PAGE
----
Traverse City Record-Eagle

October 1, 2012

Retired nurse pens book on old state hospital school

Virginia LeClaire publishes book on nursing school at Traverse City State Hospital

By Carol South, Special to the Record-Eagle

---- — For 41 years, the Traverse City State Hospital Training School for Nurses provided thorough and rigorous training in the art and science of patient care.

More than 400 women plus some men graduated from the residential program, which ran from 1906 to 1947. Virginia LeClaire spent two years researching, documenting and writing about the school and its graduates.

"I met a lot of daughters and granddaughters and I tracked down graduates all over the country," she said. "There are some wonderful stories in here."

All proceeds from the book, which was published in May, benefit the History Center of Traverse City.

"I just think it's very important to preserve the history of the area and these women were a very important part of that history," LeClaire said.

A retired nurse who trained and worked downstate, LeClaire returned to her family's roots when she retired in 2006; she is descended from four local pioneering families and spent many summers here growing up.

LeClaire became intrigued by the State Hospital Training School for Nurses while volunteering at the History Center of Traverse City.

"Peg (Siciliano, the center's archivist) put me in charge of organizing a big collection on women's groups," LeClaire said of groups such as the Ladies Library Association and Musicale. "I realized all the books were written by men in the community, the women had been totally ignored."

When LeClaire found a small box of items from the nursing school, she initially planned to include the school as another chapter in a book on women's groups in the area. The scope of the project became clear and sparked a larger mission.

"They deserved a book of their own," LeClaire said. "It's been a labor of love."

The Traverse City State Hospital's Training School for Nurses was a two-year course during the school's first decade. In 1917, the curriculum expanded to three years, encompassing an augmented program of classroom and clinical time.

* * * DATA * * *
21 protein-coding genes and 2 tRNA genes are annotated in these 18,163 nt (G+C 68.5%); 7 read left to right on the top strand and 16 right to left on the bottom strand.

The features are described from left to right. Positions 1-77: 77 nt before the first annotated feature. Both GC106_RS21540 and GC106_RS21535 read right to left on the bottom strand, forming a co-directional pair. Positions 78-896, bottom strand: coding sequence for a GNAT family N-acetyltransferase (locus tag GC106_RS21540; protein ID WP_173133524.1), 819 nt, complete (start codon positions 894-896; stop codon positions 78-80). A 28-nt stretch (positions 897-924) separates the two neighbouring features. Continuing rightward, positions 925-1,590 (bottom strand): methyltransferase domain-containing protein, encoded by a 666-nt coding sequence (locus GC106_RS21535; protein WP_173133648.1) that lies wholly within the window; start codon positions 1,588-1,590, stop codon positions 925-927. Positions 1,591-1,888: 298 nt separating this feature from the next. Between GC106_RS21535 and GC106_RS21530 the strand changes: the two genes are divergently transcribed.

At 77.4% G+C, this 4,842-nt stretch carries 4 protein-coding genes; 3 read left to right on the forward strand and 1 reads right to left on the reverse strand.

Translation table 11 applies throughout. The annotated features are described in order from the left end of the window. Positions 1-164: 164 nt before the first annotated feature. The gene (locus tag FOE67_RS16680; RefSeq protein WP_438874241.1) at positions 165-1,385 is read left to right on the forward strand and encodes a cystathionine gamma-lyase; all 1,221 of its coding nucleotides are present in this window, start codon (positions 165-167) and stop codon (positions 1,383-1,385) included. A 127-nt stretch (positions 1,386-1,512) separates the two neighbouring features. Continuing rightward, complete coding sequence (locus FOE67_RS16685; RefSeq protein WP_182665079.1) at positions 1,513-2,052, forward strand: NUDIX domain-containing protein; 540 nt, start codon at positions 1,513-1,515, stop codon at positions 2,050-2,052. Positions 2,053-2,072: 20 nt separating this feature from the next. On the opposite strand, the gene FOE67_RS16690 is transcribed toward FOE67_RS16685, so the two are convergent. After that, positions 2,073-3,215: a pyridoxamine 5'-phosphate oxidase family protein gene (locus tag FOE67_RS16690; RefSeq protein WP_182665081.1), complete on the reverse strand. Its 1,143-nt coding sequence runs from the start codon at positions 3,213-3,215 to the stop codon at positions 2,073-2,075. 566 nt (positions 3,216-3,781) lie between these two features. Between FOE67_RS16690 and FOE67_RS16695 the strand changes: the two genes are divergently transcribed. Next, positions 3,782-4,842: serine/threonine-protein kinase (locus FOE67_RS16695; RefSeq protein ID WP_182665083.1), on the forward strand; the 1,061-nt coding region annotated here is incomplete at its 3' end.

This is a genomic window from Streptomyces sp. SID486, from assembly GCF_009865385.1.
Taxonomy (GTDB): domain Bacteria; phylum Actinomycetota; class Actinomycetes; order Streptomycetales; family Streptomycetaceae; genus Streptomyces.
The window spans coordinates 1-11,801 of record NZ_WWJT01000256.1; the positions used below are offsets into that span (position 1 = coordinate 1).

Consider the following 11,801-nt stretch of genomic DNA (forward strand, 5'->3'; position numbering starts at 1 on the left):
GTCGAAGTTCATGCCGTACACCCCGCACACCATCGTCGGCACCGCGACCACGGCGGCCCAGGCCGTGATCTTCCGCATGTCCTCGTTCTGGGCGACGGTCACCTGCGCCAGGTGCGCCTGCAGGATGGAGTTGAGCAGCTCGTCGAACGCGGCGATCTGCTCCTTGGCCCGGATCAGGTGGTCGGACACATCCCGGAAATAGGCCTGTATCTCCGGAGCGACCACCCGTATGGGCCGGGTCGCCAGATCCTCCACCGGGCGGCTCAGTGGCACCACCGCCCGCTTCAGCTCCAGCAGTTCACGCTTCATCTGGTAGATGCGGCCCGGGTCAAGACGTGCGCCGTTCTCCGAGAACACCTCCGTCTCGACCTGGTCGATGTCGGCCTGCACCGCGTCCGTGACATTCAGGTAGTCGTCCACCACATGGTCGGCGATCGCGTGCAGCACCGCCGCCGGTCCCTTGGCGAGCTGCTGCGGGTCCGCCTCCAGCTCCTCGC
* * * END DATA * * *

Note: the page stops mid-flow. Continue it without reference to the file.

The first class of 1908 included 24 graduates, five of them men. The final classes in 1947 were all women, including four graduates in the winter class and five in the summer class.

The school closed its doors due to a shift from nursing training to education, especially collaborative education with universities and colleges. Residential programs around the country vanished as state licensing requirements reflected these educational changes.

"As nursing became more of a profession, it became more regulated by the state," LeClaire said.

LeClaire organized the book into four main parts. The first examines life at the school: from recruiting and entrance requirements to the school and dorm facilities, from uniforms, curriculum and faculty to daily life, graduation and examinations. LeClaire also explores the lifelong bond many graduates forged.

Her extensive and detailed research shows in the 231-page book's second section that provides a representative biography from each year. LeClaire follows this with a section detailing class rosters for each year and as many class photographs as she could find. The final part includes various documents in the appendices as well as an extensive bibliography and acknowledgements.

Photographs gleaned from relatives, graduates and other sources are included throughout the book. LeClaire is honored to also include about a half dozen photos made from glass negatives in the David Roosevelt collection.

"He donated a whole collection of glass negatives to the History Center but permission has never been given before," she said.

LeClaire also tapped the memories of living graduates who studied at the school during its later years, including Lorraine Hamilton, class of 1942, and Bernice Drake, class of 1944.

"It's a beautiful book, Virginia did an excellent job," said Hamilton.

Drake, inspired to attend the school by her older sister, a graduate, typifies what LeClaire found: class rosters contained many family connections. New family connections also were forged as students met and married classmates' brothers.

Less common but not unheard of were secret marriages as women in the program were required to remain single. Drake and her husband, Bob, married quietly a week before he deployed in the U.S. Navy; she didn't see him again for two years.

"There was one other gal in my class who was secretly married," Drake said. "If they found out, it meant you had to quit and leave."